It was unlucky for me that I set about writing short stories seriously when the better-class writers in England and America were delivered over to the influence of Chekov. The literary world somewhat lacks balance, and when a fancy takes it, is apt to regard it not as a passing fashion, but as Heaven’s first law; and the notion prevailed that anyone who had artistic leanings and wanted to write short stories must write stories like Chekov. Several writers transplanted Russian melancholy, Russian mysticism, Russian fecklessness, Russian despair, Russian futility, Russian infirmity of purpose, to Surrey or Michigan, Brooklyn or Clapham and made quite a reputation for themselves. It must be admitted that Chekov is not hard to imitate. As I know to my cost there are dozens of Russian refugees who do it quite well: to my cost, because they send me their stories so that I may correct the English, and then are offended with me when I cannot get vast sums of money for them from American magazines. Chekov was a very good short story writer, but he had his limitations and he very wisely made them the basis of his art. He had no gift for devising a compact, dramatic story, such a story as you could tell with effect over the dinner-table, like L’Héritage or La Parure. As a man, he seems to have been of a cheerful and practical disposition, but as a writer he was of a depressed melancholic nature that made him turn away with distaste from violent action or exuberance. His humour, often so painful, is the exasperated reaction of a man whose shuddering sensibilities have been rubbed the wrong way. He saw life in a monotone. His people are not sharply individualized. He does not seem to have been much interested in them as persons. Perhaps that is why he is able to give you the feeling that they are all part of one another, strange groping ectoplasms that melt into each other, and that sense of the mystery of life and its futility, which give him his unique quality. It is a quality that has escaped his followers.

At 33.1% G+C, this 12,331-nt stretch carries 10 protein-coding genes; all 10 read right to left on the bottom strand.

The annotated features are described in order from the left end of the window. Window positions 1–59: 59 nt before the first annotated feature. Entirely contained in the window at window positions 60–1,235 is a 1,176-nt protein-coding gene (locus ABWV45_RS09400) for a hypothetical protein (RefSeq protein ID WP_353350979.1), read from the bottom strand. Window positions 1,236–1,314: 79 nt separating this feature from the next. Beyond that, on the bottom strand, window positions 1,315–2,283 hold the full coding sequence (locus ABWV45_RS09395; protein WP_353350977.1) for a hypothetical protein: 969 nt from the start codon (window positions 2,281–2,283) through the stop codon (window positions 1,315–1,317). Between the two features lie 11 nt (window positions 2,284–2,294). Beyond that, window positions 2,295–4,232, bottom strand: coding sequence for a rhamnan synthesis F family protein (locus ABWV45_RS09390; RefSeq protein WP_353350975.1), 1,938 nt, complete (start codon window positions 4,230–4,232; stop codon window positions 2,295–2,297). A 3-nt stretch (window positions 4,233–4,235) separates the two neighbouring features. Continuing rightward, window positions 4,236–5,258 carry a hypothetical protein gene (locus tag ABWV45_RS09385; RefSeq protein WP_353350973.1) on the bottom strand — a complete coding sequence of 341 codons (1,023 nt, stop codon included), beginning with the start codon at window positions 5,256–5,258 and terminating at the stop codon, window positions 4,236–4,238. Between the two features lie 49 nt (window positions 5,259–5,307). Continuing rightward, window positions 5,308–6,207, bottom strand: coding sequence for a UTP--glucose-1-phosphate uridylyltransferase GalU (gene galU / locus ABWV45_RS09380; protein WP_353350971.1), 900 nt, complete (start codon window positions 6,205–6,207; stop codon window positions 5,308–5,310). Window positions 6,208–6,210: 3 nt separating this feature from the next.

I do not know if I could ever have written stories in the Chekov manner. I did not want to. I wanted to write stories that proceeded, tightly knit, in an unbroken line from the exposition to the conclusion. I saw the short story as a narrative of a single event, material or spiritual, to which by the elimination of everything that was not essential to its elucidation a dramatic unity could be given. I had no fear of what is technically known as ‘the point.’ It seemed to me that it was reprehensible only if it was not logical, and I thought that the discredit that had been attached to it was due only to the fact that it had been too often tacked on, merely for effect, without legitimate reason. In short, I preferred to end my short stories with a full-stop rather than with a straggle of dots.

  It is this, I imagine, that has led to their being better appreciated in France than in England. Our great novels are shapeless and unwieldy. It has pleased the English to lose themselves in these huge, straggling, intimate works; and this laxity of construction, this haphazard conduct of a rambling story, this wandering in and out of curious characters who have nothing much to do with the theme, have given them a peculiar sense of reality. It is this, however, that has given the French an acute sense of discomfort. The sermons that Henry James preached to the English on form in the novel aroused their interest, but have little affected their practice. The fact is that they are suspicious of form. They find in it a sort of airlessness; its constraint irks them; they feel that when the author has fixed upon his material a wilful shape life has slipped through his fingers. The French critic demands that a piece of fiction should have a beginning, a middle and an end; a theme that is clearly developed to a logical conclusion; and that it should tell you all that is of moment to the point at issue. From the familiarity with Maupassant that I gained at an early age, from my training as a dramatist, and perhaps from personal idiosyncrasy, I have, it may be, acquired a sense of form that is pleasing to the French. At all events they find me neither sentimental nor verbose.